Oklahoma Legislatures reviewing bills to increase minimum wage, mandate sick leave, and stop statewide preemption of sick leave laws.
Lawmakers in the State of Oklahoma are considering three separate bills that would impact minimum wage and sick leave laws for Oklahoma employers. The bills are aimed at increasing the statewide minimum wage from the Federal wage of $7.25 an hour to over $10 an hour and in repealing the preemptive sick leave and minimum wage law of 2014.
HB 1477 Labor Min Wage Act
The Labor, Oklahoma Minimum Wage Act wants to increases minimum wage across the state to 10.50 an hour. If passed the law would become effective on January 1, 2018. The law is aimed at correcting working conditions, in other words wages, “detrimental to their (workers) health or morals.” Currently HB 1477 is dormant in the House.
HB 1940 Oklahoma Minimum Wage
The Act to amend the Oklahoma Minimum Wage Act act would increase minimum wage to $10.10 an hour. The law also seeks to raise wages and makes it “unlawful to employ workers in any industry. . . under conditions of labor detrimental to their health or morals.” Like HB 1477, HB 1940 would also take effect on January 1, 2018.
Both acts were read in the House in February, but have not yet progressed farther.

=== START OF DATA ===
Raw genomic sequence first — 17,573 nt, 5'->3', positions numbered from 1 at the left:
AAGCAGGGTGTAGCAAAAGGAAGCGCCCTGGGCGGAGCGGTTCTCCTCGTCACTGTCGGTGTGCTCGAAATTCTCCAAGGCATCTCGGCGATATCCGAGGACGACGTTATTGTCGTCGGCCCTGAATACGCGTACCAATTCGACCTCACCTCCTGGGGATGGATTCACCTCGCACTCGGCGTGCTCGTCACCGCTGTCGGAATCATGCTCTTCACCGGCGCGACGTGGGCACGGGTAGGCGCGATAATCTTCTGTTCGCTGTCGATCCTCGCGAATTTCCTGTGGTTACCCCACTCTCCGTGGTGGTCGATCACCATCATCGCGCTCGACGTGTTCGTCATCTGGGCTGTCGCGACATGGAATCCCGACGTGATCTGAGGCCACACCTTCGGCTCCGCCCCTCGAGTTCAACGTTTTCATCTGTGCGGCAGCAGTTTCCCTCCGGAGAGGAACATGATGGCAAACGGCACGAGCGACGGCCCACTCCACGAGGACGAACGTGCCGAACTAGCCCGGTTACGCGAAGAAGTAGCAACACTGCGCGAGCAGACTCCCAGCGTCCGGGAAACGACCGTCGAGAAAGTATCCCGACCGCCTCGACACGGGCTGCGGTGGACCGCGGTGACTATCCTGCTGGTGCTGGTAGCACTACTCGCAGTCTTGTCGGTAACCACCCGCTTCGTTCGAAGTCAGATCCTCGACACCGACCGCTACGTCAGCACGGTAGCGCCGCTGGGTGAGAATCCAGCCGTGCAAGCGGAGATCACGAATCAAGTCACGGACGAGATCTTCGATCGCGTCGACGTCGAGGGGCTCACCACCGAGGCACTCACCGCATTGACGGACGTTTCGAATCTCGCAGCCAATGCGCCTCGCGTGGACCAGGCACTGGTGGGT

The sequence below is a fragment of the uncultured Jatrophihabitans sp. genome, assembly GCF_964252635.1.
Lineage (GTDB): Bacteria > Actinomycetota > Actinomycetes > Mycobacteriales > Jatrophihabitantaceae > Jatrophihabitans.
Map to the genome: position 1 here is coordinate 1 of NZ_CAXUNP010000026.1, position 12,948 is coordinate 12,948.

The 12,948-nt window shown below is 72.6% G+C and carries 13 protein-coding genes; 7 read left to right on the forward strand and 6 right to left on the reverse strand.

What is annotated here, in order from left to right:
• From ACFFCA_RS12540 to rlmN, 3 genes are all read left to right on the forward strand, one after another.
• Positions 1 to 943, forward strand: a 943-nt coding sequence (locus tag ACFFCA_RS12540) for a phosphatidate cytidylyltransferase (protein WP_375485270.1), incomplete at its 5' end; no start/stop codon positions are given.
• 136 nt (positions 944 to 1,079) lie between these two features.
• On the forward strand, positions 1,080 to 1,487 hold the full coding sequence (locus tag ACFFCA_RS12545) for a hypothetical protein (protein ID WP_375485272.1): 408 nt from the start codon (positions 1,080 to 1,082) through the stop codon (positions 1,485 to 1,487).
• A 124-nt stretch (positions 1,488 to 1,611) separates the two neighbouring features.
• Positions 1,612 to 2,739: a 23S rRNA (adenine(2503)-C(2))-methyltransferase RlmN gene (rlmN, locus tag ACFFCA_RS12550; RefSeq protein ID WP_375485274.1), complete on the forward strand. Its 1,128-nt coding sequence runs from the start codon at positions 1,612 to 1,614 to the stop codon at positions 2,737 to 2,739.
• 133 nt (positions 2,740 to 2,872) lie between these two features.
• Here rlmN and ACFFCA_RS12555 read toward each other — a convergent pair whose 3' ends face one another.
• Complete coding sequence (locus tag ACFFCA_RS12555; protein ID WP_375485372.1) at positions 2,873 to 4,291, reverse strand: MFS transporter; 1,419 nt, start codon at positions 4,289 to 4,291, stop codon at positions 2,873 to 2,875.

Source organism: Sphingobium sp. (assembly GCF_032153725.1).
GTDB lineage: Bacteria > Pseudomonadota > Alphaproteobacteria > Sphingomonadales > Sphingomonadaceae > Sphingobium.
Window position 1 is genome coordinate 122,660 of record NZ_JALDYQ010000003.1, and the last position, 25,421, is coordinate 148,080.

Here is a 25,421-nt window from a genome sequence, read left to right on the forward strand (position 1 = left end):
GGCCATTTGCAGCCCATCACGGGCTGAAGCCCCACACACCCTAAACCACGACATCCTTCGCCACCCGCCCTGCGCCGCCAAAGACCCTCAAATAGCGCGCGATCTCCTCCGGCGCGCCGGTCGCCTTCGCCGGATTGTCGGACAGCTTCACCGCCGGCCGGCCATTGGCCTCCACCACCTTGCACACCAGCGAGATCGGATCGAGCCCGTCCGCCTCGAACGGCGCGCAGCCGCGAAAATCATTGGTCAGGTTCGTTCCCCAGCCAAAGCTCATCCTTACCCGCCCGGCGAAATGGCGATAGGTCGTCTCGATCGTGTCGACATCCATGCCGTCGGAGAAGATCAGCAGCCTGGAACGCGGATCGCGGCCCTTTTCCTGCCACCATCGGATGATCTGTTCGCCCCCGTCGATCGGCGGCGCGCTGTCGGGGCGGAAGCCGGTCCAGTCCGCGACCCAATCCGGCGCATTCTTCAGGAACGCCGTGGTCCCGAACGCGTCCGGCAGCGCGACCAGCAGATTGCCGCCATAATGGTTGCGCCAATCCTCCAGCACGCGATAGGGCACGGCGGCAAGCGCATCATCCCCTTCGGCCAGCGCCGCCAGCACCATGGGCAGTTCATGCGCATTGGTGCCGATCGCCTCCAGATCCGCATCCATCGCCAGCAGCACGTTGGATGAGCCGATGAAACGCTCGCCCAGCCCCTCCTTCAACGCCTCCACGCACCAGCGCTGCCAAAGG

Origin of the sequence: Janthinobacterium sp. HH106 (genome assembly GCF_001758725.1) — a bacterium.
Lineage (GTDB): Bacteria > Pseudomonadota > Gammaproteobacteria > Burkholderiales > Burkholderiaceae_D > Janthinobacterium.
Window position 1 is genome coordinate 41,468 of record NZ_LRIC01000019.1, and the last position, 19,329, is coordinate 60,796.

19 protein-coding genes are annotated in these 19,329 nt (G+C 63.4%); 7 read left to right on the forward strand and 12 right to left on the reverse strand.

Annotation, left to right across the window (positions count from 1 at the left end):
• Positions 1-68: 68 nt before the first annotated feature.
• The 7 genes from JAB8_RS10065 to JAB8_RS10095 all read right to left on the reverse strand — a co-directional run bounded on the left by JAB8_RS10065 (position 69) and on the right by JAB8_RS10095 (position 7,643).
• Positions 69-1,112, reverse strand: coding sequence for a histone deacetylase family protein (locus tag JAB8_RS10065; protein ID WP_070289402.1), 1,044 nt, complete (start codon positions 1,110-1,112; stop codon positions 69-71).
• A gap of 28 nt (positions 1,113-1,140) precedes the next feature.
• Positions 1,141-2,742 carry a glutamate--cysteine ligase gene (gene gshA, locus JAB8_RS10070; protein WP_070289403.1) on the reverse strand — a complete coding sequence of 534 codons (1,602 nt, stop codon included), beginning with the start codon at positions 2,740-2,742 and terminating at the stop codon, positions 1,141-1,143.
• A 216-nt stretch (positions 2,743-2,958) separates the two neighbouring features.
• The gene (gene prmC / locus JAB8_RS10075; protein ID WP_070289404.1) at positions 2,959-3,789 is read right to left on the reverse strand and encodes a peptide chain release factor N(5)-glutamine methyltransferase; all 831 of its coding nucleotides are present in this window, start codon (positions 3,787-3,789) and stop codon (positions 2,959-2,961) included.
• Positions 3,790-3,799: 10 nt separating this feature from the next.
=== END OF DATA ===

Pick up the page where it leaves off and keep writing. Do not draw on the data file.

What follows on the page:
HB 1310 and HB 1536 Mandatory Paid Sick Leave
HB 1310 would require employers to provide 1 hour of paid sick leave for every 30 hours worked. HB 1536 would provide paid sick leave at the rate of 1 hour of paid sick leave for every 40 hours worked. Both bills were introduced in February 2017, but have since become dormant.
HB 1634 Repealing Preemption on Minimum Wage and Sick Leave Ordinances
HB 1634 would make void SB 1023, Oklahoma’s preemptive sick leave and minimum wage law. The law would take effect on November 1, 2017. Should HB 1634 pass, it would likely lead to an increased minimum wage across cities in Oklahoma. Before the passing of SB 1023 in 2014, Oklahoma was on its way to passing an increased minimum wage and other cities were reviewing their options.
Since 2014, the passing of local sick leave ordinances have become very popular would likely come to Oklahoma’s cities and municipalities.
Employers should stay tuned to Swipeclock.com/blog through the rest of the 2017-2018 legislative session to monitor these bills and the potential impact for employers and businesses in Oklahoma.
Written by Annemaria Duran. Last updated May 15, 2017